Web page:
Sunday, 17 March 2013

£26,000-a-year benefit families snub council help

MORE than 45 Solihull families who get over £26,000 a year in benefits have spurned council offers of help about a forthcoming cap on payments, it has been revealed.

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Solihull Metropolitan Borough Council said it had had “little success” in communicating with the families – mostly of four or more children - ahead of major benefit reforms.

The Government will introduce a £26,000 cap on a wide range of benefits in the borough in June and throughout the UK by September.

It says the cap will uphold the principle that no out of work family should get more than the average household income.

But a council report said: “We have been trying to speak to each of these families since November 2012 with little success.

“So far we have tried to visit each person at home, sent two letters and we are now trying to make contact via telephone.

“So far only two customers have returned our contact, one of which we are able to support and the other who has since cancelled their benefit. We will continue to try and make contact.”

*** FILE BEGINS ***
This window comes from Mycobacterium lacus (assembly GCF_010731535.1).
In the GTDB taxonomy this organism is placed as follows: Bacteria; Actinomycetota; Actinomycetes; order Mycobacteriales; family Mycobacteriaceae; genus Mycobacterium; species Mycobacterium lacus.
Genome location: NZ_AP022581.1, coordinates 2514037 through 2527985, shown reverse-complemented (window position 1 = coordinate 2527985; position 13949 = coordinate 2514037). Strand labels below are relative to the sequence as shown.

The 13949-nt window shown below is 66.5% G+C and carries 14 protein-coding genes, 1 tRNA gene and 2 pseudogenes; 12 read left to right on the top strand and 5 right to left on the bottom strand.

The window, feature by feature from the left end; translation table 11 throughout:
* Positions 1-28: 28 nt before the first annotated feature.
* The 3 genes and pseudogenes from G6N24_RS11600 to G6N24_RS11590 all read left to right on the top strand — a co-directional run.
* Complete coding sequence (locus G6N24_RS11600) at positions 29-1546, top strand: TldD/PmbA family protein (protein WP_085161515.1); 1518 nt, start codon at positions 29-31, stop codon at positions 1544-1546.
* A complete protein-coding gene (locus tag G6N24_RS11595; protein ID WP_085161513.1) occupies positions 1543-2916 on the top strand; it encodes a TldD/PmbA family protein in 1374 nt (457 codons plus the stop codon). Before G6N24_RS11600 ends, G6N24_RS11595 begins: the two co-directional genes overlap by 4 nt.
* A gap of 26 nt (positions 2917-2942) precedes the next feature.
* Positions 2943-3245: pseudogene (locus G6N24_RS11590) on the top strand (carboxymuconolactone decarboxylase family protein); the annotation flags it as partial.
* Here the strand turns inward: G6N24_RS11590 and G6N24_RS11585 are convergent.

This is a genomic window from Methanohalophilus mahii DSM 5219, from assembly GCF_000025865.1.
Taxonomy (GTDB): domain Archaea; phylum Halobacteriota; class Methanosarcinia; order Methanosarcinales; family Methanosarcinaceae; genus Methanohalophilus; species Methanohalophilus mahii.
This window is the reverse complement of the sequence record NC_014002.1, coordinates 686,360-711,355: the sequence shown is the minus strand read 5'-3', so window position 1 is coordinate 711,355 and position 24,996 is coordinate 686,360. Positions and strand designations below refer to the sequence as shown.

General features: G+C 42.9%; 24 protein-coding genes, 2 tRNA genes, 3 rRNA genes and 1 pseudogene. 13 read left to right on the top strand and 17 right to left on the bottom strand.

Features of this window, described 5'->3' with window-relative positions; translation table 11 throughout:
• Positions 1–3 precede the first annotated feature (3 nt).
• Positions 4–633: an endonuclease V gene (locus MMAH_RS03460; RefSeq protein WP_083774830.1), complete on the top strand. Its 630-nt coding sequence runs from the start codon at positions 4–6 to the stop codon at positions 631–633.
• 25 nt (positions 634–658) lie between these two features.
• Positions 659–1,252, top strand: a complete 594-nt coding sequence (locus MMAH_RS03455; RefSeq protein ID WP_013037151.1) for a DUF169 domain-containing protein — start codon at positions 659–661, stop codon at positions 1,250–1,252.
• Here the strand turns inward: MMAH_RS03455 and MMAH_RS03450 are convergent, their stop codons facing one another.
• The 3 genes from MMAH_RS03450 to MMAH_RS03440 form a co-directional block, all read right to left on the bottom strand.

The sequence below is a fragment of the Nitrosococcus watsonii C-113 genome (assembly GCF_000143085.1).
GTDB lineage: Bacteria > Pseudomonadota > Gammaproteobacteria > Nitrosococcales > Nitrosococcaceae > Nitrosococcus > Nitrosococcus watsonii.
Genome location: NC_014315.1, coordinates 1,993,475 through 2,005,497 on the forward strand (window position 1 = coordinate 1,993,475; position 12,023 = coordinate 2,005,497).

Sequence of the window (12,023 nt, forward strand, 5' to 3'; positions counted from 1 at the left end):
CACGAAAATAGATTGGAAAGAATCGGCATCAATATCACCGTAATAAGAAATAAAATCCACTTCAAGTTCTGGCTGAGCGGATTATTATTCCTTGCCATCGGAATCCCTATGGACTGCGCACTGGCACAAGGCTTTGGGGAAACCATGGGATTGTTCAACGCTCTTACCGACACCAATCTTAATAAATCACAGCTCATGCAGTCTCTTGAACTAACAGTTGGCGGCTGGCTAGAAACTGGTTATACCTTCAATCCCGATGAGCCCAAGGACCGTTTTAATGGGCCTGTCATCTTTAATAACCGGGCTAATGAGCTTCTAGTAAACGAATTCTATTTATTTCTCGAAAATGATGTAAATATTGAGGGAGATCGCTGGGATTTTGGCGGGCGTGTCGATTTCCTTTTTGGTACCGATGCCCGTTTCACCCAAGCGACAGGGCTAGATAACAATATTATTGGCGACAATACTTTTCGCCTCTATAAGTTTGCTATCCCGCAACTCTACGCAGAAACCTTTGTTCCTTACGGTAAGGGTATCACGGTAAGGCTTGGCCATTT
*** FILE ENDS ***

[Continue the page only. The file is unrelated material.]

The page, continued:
It said it will set aside £50,000 from a £294,000 Government grant to help with the impact of wider benefit reforms to help the families get work.

Housing benefit is expected to make up the majority of the £26,000 cap (see details of the cap here).

The council has also revealed about one in ten of its tenants – managed by Solihull Community Housing – will lose cash under “bedroom tax” reforms.

Some 790 will lose 14 per cent of their housing benefit – which usually covers the whole rent – because the Government has deemed they have one spare bedroom.

A further 196 will lose 25 per cent of their housing benefit because they are classed as having two or more spare bedrooms. The council has 10,722 homes.

A further 400 borough tenants managed by other housing associations will be affected.

The Government has said the changes will save cash and free up needed homes for families by pressuring those with “spare” rooms to downsize.

But critics said there are not enough homes to move to.

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